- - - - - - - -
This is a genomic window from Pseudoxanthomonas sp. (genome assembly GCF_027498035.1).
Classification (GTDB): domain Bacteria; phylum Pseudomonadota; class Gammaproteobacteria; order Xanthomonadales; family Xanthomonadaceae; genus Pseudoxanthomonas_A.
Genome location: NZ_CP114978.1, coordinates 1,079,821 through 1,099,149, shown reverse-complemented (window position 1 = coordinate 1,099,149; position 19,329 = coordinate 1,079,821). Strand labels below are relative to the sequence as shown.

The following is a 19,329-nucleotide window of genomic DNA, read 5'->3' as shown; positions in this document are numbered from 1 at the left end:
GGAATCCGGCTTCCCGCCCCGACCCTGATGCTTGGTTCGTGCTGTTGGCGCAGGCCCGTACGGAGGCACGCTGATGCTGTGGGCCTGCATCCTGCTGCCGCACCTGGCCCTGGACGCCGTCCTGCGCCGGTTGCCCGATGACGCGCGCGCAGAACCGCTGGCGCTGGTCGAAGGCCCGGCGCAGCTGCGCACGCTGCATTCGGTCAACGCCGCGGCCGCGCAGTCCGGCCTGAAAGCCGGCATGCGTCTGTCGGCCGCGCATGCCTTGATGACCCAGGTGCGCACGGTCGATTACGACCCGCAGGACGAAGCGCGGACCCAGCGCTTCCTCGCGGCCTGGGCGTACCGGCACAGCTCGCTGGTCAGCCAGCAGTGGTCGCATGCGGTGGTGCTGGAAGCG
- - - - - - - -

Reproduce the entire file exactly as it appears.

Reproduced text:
This is a genomic window from Pseudoxanthomonas sp. (genome assembly GCF_027498035.1).
Classification (GTDB): domain Bacteria; phylum Pseudomonadota; class Gammaproteobacteria; order Xanthomonadales; family Xanthomonadaceae; genus Pseudoxanthomonas_A.
Genome location: NZ_CP114978.1, coordinates 1,079,821 through 1,099,149, shown reverse-complemented (window position 1 = coordinate 1,099,149; position 19,329 = coordinate 1,079,821). Strand labels below are relative to the sequence as shown.

The following is a 19,329-nucleotide window of genomic DNA, read 5'->3' as shown; positions in this document are numbered from 1 at the left end:
GGAATCCGGCTTCCCGCCCCGACCCTGATGCTTGGTTCGTGCTGTTGGCGCAGGCCCGTACGGAGGCACGCTGATGCTGTGGGCCTGCATCCTGCTGCCGCACCTGGCCCTGGACGCCGTCCTGCGCCGGTTGCCCGATGACGCGCGCGCAGAACCGCTGGCGCTGGTCGAAGGCCCGGCGCAGCTGCGCACGCTGCATTCGGTCAACGCCGCGGCCGCGCAGTCCGGCCTGAAAGCCGGCATGCGTCTGTCGGCCGCGCATGCCTTGATGACCCAGGTGCGCACGGTCGATTACGACCCGCAGGACGAAGCGCGGACCCAGCGCTTCCTCGCGGCCTGGGCGTACCGGCACAGCTCGCTGGTCAGCCAGCAGTGGTCGCATGCGGTGGTGCTGGAAGCG